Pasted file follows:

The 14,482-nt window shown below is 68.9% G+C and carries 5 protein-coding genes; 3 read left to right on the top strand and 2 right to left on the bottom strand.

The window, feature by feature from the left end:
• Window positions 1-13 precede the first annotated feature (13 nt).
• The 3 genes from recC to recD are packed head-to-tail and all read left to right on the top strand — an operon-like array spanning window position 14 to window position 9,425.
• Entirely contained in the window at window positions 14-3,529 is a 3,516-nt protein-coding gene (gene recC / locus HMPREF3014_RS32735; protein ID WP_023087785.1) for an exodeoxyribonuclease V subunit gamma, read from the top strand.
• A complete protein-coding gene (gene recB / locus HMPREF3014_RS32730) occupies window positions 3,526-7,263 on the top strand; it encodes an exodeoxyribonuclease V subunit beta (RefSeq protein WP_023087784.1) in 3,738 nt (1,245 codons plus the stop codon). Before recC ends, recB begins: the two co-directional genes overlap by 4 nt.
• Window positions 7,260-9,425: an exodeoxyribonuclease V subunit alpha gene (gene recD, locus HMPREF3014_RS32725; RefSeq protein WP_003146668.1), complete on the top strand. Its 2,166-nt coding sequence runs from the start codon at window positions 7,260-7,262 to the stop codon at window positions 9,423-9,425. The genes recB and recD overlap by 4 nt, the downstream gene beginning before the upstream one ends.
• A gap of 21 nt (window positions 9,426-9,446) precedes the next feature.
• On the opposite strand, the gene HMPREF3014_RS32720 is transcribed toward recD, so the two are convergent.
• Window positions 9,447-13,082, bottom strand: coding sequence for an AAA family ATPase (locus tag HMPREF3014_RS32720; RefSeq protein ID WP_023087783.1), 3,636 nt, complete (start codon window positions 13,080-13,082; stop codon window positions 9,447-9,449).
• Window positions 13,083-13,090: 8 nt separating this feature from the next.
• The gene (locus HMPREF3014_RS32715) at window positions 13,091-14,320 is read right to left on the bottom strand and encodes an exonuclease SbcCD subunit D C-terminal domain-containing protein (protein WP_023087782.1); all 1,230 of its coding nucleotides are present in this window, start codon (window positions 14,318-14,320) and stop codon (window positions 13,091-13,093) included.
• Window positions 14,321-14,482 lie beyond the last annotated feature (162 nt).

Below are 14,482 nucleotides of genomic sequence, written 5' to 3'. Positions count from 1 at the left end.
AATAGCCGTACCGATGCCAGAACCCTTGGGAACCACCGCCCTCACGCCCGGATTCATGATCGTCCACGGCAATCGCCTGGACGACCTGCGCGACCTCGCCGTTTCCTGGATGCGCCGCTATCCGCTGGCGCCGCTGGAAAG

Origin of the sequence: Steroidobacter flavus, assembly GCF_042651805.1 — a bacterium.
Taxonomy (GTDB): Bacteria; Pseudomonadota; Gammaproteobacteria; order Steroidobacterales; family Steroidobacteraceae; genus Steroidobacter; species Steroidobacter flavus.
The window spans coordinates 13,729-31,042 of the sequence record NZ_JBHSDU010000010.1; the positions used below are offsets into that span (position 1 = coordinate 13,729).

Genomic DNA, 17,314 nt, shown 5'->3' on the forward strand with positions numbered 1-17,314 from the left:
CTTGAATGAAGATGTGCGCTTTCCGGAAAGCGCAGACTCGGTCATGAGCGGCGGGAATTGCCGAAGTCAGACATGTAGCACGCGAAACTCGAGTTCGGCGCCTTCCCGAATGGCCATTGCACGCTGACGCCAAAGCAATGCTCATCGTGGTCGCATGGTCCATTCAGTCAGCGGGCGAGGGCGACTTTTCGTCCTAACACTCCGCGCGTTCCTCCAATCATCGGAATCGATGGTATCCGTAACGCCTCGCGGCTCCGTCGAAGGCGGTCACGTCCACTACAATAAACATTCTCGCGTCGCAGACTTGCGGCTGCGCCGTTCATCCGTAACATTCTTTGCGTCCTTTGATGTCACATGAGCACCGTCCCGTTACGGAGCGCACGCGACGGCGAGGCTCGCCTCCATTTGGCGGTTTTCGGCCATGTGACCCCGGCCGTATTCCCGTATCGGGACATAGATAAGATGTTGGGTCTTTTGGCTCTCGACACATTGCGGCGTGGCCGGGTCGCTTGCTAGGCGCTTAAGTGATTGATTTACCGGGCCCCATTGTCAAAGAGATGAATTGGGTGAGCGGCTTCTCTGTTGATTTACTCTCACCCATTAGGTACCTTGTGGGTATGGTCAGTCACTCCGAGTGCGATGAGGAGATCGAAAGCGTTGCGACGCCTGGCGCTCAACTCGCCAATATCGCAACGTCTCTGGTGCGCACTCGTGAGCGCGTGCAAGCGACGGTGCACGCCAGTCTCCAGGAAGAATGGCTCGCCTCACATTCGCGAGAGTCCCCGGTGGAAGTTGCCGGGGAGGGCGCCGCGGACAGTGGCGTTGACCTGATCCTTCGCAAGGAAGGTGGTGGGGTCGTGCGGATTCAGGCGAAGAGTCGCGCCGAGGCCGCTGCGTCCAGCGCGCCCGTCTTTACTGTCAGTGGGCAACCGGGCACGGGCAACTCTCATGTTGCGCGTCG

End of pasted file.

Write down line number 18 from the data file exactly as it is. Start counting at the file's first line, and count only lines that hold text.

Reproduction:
The window spans coordinates 13,729-31,042 of the sequence record NZ_JBHSDU010000010.1; the positions used below are offsets into that span (position 1 = coordinate 13,729).